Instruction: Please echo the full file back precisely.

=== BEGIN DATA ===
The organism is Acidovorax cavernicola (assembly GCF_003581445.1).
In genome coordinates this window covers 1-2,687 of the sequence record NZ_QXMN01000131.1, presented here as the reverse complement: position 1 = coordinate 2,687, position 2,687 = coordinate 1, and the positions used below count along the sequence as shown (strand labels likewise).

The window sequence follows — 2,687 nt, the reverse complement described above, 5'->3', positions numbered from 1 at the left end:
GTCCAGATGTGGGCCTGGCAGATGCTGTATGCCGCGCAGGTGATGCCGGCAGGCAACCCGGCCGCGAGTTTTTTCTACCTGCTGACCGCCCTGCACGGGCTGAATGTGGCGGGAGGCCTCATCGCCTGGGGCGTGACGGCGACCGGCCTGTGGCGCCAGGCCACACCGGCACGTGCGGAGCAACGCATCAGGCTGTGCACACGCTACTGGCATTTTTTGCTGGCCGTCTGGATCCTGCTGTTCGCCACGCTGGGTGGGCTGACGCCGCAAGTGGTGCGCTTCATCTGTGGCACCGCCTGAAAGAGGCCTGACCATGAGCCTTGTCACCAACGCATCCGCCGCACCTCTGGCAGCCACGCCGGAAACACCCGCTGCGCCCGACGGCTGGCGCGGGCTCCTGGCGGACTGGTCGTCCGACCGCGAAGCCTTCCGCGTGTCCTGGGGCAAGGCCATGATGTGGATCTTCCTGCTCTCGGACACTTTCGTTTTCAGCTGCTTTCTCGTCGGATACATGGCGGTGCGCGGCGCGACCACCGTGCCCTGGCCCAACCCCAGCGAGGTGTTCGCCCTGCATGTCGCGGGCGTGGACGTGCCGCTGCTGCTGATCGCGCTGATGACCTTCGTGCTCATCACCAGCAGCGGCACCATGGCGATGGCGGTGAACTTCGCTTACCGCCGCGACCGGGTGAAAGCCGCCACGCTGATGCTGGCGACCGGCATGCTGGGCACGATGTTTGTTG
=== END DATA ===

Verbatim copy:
The organism is Acidovorax cavernicola (assembly GCF_003581445.1).
In genome coordinates this window covers 1-2,687 of the sequence record NZ_QXMN01000131.1, presented here as the reverse complement: position 1 = coordinate 2,687, position 2,687 = coordinate 1, and the positions used below count along the sequence as shown (strand labels likewise).

The window sequence follows — 2,687 nt, the reverse complement described above, 5'->3', positions numbered from 1 at the left end:
GTCCAGATGTGGGCCTGGCAGATGCTGTATGCCGCGCAGGTGATGCCGGCAGGCAACCCGGCCGCGAGTTTTTTCTACCTGCTGACCGCCCTGCACGGGCTGAATGTGGCGGGAGGCCTCATCGCCTGGGGCGTGACGGCGACCGGCCTGTGGCGCCAGGCCACACCGGCACGTGCGGAGCAACGCATCAGGCTGTGCACACGCTACTGGCATTTTTTGCTGGCCGTCTGGATCCTGCTGTTCGCCACGCTGGGTGGGCTGACGCCGCAAGTGGTGCGCTTCATCTGTGGCACCGCCTGAAAGAGGCCTGACCATGAGCCTTGTCACCAACGCATCCGCCGCACCTCTGGCAGCCACGCCGGAAACACCCGCTGCGCCCGACGGCTGGCGCGGGCTCCTGGCGGACTGGTCGTCCGACCGCGAAGCCTTCCGCGTGTCCTGGGGCAAGGCCATGATGTGGATCTTCCTGCTCTCGGACACTTTCGTTTTCAGCTGCTTTCTCGTCGGATACATGGCGGTGCGCGGCGCGACCACCGTGCCCTGGCCCAACCCCAGCGAGGTGTTCGCCCTGCATGTCGCGGGCGTGGACGTGCCGCTGCTGCTGATCGCGCTGATGACCTTCGTGCTCATCACCAGCAGCGGCACCATGGCGATGGCGGTGAACTTCGCTTACCGCCGCGACCGGGTGAAAGCCGCCACGCTGATGCTGGCGACCGGCATGCTGGGCACGATGTTTGTTG